P.S ELA-2 Reading Analysis: Cite strong and thorough textual evidence to support analysis of what the text says explicitly as well as inferences drawn from the text, including determining where the text leaves matters uncertain.
A. Evaluate the relevant themes and synthesize how they are present in the novel in oral and written responses.
P.S ELA-3 Reading Craft and Structure: Determine an author’s point of view or purpose in a text in which the rhetoric is particularly effective, analyzing how style and content contribute to the power, persuasiveness or beauty of a text.
A. Understand SOAPSTone: Speaker, Occasion, Audience, Purpose, Subject, Tone
Greetings! Your high school experience in English has just commenced. You are required to read Life of Pi prior to the start of your ninth grade year in Honors English. You are also required to annotate the novel. The book that I have provided for you is yours to keep. You will be at a significant disadvantage if you fail to complete the required reading and annotation when class begins in the fall. The annotation/journal is an assignment designed to formulate your comprehension and analysis of the novel. You are not required to submit your annotation/journal to me. Thus your first lesson is emphasized–your learning is most essential to you.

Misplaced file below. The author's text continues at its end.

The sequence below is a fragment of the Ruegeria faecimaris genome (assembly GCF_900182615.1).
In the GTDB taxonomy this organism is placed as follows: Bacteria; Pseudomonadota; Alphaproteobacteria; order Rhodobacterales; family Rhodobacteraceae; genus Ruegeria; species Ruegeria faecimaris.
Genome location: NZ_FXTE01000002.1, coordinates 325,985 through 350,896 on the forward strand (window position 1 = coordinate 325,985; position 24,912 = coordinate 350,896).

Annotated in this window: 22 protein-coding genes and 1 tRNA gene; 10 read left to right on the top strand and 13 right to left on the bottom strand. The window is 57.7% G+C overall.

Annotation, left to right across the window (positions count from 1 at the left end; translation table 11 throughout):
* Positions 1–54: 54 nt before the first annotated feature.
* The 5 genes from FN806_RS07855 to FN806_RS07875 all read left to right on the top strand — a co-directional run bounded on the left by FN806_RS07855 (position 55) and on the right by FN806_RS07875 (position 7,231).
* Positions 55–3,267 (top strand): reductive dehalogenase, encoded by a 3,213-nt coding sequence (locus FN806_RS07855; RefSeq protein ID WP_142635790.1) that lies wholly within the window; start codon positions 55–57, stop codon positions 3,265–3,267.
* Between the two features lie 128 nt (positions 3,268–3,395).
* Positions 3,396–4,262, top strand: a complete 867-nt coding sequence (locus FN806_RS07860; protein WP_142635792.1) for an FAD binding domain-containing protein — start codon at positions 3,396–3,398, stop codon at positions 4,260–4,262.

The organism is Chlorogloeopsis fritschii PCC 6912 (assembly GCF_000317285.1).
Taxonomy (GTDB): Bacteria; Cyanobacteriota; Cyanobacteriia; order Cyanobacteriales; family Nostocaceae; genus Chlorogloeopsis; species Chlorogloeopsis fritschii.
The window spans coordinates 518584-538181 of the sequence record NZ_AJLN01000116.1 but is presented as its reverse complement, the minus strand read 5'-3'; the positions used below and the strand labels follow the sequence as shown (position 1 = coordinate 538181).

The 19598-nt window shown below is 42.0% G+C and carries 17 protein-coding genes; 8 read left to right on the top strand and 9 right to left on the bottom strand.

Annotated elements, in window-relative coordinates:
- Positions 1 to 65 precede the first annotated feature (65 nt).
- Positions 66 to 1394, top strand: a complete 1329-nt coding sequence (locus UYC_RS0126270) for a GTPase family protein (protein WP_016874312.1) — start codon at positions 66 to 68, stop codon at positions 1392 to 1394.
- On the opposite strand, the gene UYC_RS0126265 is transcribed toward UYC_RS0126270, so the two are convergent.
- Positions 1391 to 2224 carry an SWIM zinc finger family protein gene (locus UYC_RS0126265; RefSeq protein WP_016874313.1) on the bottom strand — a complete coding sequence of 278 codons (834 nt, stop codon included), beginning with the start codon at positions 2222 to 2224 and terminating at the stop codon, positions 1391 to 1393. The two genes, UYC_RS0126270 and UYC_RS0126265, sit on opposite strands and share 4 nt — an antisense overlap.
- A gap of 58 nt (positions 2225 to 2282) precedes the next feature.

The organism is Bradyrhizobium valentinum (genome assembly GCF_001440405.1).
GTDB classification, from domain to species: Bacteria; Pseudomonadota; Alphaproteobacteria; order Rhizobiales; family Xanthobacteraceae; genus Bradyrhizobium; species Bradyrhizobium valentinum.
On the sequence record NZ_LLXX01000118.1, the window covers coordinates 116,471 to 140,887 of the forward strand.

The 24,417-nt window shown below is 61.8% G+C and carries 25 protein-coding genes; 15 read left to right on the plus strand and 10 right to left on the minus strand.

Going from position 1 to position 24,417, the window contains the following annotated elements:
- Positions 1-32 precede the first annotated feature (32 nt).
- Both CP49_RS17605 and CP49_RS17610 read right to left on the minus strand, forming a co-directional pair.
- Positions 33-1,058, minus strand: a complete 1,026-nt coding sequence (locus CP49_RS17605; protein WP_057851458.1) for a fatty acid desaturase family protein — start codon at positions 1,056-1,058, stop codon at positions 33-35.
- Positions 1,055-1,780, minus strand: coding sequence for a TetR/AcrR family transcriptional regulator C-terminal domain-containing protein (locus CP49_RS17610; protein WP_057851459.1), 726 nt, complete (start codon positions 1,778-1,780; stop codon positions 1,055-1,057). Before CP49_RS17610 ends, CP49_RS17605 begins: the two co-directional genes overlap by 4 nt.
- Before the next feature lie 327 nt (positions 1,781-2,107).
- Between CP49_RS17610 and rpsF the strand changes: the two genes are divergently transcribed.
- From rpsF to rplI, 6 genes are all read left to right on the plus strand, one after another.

I also encourage you to become familiar with the class syllabus that is featured on this site. All of your lessons, assigned reading and supporting material are represented on the syllabus. Many of my current students maintain that using the digital syllabus is one of the foundations for their progress and success in ninth grade Honors English.
When you complete reading the novel as well as compiling the directed reading journal/annotation, you will have follow-up assignments when school resumes for your academic year in the fall. Your first assignment requires you to select a compelling passage from the novel that you are prepared to discuss with your classmates.
The assignments will be discussed in class. The required work also appears on the class syllabus for the first quarter.
We’ll analyze the novel according to a story structure adapted from Gustov Freytag’s pyramidal model.
We’ll also expand our understanding of the novel (and of each other) through class exchanges designed to provoke your insight according to the different cognitive learning skills conveyed through Bloom’s Taxonomy.
Our study of Life of Pi will conclude with an expository essay based on the theme derived from class discussions.